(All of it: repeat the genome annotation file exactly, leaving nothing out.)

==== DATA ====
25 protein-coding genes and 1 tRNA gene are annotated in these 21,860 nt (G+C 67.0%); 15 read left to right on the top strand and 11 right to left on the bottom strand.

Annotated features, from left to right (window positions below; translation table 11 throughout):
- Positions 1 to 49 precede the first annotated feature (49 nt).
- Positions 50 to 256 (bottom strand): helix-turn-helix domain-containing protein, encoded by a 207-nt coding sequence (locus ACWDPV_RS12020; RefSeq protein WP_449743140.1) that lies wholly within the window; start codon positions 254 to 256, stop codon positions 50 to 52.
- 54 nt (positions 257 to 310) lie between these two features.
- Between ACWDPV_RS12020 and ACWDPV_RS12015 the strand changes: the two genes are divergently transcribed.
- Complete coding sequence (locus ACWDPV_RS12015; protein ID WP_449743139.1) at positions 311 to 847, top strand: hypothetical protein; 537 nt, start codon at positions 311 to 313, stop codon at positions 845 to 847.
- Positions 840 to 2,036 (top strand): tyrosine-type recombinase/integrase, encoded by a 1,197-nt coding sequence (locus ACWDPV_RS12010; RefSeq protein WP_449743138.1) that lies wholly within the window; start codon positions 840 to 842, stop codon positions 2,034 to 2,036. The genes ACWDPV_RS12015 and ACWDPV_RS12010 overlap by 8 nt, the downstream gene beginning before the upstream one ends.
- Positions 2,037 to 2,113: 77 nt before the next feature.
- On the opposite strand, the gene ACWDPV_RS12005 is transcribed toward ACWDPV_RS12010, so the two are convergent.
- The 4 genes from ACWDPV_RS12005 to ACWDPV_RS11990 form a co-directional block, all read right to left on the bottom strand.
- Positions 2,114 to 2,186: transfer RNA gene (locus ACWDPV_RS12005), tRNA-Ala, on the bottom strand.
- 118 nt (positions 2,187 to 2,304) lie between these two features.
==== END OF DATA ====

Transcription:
25 protein-coding genes and 1 tRNA gene are annotated in these 21,860 nt (G+C 67.0%); 15 read left to right on the top strand and 11 right to left on the bottom strand.

Annotated features, from left to right (window positions below; translation table 11 throughout):
- Positions 1 to 49 precede the first annotated feature (49 nt).
- Positions 50 to 256 (bottom strand): helix-turn-helix domain-containing protein, encoded by a 207-nt coding sequence (locus ACWDPV_RS12020; RefSeq protein WP_449743140.1) that lies wholly within the window; start codon positions 254 to 256, stop codon positions 50 to 52.
- 54 nt (positions 257 to 310) lie between these two features.
- Between ACWDPV_RS12020 and ACWDPV_RS12015 the strand changes: the two genes are divergently transcribed.
- Complete coding sequence (locus ACWDPV_RS12015; protein ID WP_449743139.1) at positions 311 to 847, top strand: hypothetical protein; 537 nt, start codon at positions 311 to 313, stop codon at positions 845 to 847.
- Positions 840 to 2,036 (top strand): tyrosine-type recombinase/integrase, encoded by a 1,197-nt coding sequence (locus ACWDPV_RS12010; RefSeq protein WP_449743138.1) that lies wholly within the window; start codon positions 840 to 842, stop codon positions 2,034 to 2,036. The genes ACWDPV_RS12015 and ACWDPV_RS12010 overlap by 8 nt, the downstream gene beginning before the upstream one ends.
- Positions 2,037 to 2,113: 77 nt before the next feature.
- On the opposite strand, the gene ACWDPV_RS12005 is transcribed toward ACWDPV_RS12010, so the two are convergent.
- The 4 genes from ACWDPV_RS12005 to ACWDPV_RS11990 form a co-directional block, all read right to left on the bottom strand.
- Positions 2,114 to 2,186: transfer RNA gene (locus ACWDPV_RS12005), tRNA-Ala, on the bottom strand.
- 118 nt (positions 2,187 to 2,304) lie between these two features.